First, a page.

A pedophile died on Sunday (or was it Monday?). And I posted how happy I was and that I was praying for the boys he sexually abused. But as I scrolled through Twitter and my Facebook timeline, I was shocked at the number of people who were paying him respect. They were saying no matter what he did, he was still a father and a husband and an anointed bishop.
It brought me to tears.
I won’t tarnish my blog by mentioning that pedophile’s name, but I couldn’t understand how so many people could gloss over what he did to those boys. I couldn’t stop crying. I avoided social media because reading those posts infuriated me. And I kept imagining those poor little boys being abused. Even writing this brings me to tears.
Then a Facebook friend tagged me in the following:
“My dear survivors: when an abuser dies, it often does not bring about the “relief” non-survivors insist you should feel. Instead, it often brings anger at confrontations that never occurred, sadness at admissions of shame/guilt never given, and frustration as the world chooses to focus only on the “good” of the deceased abuser because “one must not speak ill of the dead”. So, on this day as on every day when an abuser dies, we send love/comfort/support to all survivors.”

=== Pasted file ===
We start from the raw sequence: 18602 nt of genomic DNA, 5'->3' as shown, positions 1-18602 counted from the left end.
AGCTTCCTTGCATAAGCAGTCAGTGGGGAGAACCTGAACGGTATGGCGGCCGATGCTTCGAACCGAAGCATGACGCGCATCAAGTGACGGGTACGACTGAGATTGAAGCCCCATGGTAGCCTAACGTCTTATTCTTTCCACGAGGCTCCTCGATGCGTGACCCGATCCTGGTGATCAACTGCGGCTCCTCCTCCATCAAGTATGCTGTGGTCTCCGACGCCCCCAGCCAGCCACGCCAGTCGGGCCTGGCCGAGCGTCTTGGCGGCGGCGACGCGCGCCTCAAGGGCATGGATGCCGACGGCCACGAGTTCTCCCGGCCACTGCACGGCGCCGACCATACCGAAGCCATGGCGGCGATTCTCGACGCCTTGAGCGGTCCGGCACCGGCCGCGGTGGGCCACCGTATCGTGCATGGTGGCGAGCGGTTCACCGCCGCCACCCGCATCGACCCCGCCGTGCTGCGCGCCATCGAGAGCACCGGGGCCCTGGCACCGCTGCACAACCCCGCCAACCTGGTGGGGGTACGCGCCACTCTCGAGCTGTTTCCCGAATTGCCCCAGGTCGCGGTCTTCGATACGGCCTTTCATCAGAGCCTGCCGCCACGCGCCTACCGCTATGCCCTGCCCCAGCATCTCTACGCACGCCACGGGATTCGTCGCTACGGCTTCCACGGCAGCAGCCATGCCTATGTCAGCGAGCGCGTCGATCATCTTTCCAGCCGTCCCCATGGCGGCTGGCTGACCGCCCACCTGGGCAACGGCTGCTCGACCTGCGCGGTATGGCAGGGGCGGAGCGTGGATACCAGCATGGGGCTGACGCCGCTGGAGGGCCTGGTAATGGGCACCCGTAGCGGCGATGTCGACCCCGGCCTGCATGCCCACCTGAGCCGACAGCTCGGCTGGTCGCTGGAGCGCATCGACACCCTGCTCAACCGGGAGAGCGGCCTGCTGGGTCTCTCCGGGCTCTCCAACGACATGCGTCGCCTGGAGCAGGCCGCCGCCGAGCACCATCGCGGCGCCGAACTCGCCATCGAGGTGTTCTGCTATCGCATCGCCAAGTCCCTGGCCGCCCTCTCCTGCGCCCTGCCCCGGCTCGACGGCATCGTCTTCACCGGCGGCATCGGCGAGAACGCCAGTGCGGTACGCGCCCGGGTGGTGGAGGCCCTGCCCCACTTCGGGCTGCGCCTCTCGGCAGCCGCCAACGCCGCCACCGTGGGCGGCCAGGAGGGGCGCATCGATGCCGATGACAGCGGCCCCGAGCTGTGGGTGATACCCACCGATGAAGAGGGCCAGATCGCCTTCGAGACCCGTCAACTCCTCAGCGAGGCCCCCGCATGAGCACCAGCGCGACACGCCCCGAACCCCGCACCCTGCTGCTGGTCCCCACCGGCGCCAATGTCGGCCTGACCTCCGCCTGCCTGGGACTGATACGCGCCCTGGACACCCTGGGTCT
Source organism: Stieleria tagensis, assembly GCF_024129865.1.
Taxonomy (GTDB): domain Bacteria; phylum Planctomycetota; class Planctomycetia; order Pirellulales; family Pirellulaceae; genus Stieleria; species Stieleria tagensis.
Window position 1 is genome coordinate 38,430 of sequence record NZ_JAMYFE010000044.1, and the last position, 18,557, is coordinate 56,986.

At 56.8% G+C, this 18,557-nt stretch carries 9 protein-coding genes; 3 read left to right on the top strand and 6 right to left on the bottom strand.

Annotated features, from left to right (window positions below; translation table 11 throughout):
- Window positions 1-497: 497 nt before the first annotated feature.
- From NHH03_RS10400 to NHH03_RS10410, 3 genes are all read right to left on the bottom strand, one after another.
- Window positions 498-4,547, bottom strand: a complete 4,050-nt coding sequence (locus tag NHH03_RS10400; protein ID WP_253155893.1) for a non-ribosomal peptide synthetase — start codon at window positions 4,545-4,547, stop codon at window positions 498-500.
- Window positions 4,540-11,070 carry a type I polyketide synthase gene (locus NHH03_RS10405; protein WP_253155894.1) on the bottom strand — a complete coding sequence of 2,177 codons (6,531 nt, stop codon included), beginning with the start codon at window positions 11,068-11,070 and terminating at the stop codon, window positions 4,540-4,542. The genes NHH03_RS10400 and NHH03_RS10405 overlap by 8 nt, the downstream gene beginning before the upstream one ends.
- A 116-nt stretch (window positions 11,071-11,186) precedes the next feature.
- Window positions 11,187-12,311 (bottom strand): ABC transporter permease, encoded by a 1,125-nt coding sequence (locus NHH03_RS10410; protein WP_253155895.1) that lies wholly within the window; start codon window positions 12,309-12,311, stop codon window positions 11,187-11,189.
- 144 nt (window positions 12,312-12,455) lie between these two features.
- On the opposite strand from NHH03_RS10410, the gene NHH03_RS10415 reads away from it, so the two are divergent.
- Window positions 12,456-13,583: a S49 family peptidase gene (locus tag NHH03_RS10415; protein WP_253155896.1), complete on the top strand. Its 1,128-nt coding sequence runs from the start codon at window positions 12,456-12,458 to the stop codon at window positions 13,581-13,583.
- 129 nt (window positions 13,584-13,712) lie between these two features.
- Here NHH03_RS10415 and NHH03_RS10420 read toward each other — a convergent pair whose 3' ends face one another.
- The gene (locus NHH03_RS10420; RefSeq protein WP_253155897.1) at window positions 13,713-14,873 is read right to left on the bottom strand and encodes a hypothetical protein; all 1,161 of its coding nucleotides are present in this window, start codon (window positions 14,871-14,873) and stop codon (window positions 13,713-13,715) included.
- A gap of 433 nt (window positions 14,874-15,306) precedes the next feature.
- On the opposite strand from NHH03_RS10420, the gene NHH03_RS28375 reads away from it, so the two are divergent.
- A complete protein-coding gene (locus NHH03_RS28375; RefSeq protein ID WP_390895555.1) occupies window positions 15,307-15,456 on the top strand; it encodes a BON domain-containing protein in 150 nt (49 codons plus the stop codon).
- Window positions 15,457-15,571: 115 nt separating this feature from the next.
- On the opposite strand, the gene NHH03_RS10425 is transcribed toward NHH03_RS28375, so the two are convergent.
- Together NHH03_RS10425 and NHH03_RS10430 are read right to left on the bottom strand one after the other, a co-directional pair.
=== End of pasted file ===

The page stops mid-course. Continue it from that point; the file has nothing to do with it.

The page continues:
So how do I deal with triggers? I retreat and catch up on movies and tv shows. Also, I don’t take phone calls…not even from my daughter and as mentioned above, avoid social media. No one can help nor understand what I’m going through. And it’s not fair to put this weight on anyone.
For years, I used to drink it away but most recently, decided to cut back.
But the most effective coping mechanism I’ve used…avoidance. It seems to work best. Psychologists call it maladaptive. I call it necessary.